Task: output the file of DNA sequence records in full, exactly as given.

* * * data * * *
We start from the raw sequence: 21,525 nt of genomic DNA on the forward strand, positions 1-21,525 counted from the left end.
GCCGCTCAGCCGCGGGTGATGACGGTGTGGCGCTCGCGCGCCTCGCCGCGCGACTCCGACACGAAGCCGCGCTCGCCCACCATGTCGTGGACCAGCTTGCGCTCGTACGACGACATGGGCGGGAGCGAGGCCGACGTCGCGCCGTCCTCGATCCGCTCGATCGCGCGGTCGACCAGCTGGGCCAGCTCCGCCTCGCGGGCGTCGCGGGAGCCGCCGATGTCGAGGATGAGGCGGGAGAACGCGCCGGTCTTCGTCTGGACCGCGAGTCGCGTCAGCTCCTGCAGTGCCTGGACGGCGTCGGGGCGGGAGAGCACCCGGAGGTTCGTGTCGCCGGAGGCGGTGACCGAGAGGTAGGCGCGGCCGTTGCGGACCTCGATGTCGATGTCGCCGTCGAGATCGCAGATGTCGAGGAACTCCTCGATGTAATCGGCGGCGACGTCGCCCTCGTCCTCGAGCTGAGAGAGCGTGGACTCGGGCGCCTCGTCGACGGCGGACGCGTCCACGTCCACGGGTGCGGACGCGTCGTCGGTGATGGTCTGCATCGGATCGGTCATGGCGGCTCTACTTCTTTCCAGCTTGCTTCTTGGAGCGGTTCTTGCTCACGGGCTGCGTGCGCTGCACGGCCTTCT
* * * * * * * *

We start from the raw sequence: 21,525 nt of genomic DNA on the forward strand, positions 1-21,525 counted from the left end.
GCCGCTCAGCCGCGGGTGATGACGGTGTGGCGCTCGCGCGCCTCGCCGCGCGACTCCGACACGAAGCCGCGCTCGCCCACCATGTCGTGGACCAGCTTGCGCTCGTACGACGACATGGGCGGGAGCGAGGCCGACGTCGCGCCGTCCTCGATCCGCTCGATCGCGCGGTCGACCAGCTGGGCCAGCTCCGCCTCGCGGGCGTCGCGGGAGCCGCCGATGTCGAGGATGAGGCGGGAGAACGCGCCGGTCTTCGTCTGGACCGCGAGTCGCGTCAGCTCCTGCAGTGCCTGGACGGCGTCGGGGCGGGAGAGCACCCGGAGGTTCGTGTCGCCGGAGGCGGTGACCGAGAGGTAGGCGCGGCCGTTGCGGACCTCGATGTCGATGTCGCCGTCGAGATCGCAGATGTCGAGGAACTCCTCGATGTAATCGGCGGCGACGTCGCCCTCGTCCTCGAGCTGAGAGAGCGTGGACTCGGGCGCCTCGTCGACGGCGGACGCGTCCACGTCCACGGGTGCGGACGCGTCGTCGGTGATGGTCTGCATCGGATCGGTCATGGCGGCTCTACTTCTTTCCAGCTTGCTTCTTGGAGCGGTTCTTGCTCACGGGCTGCGTGCGCTGCACGGCCTTCT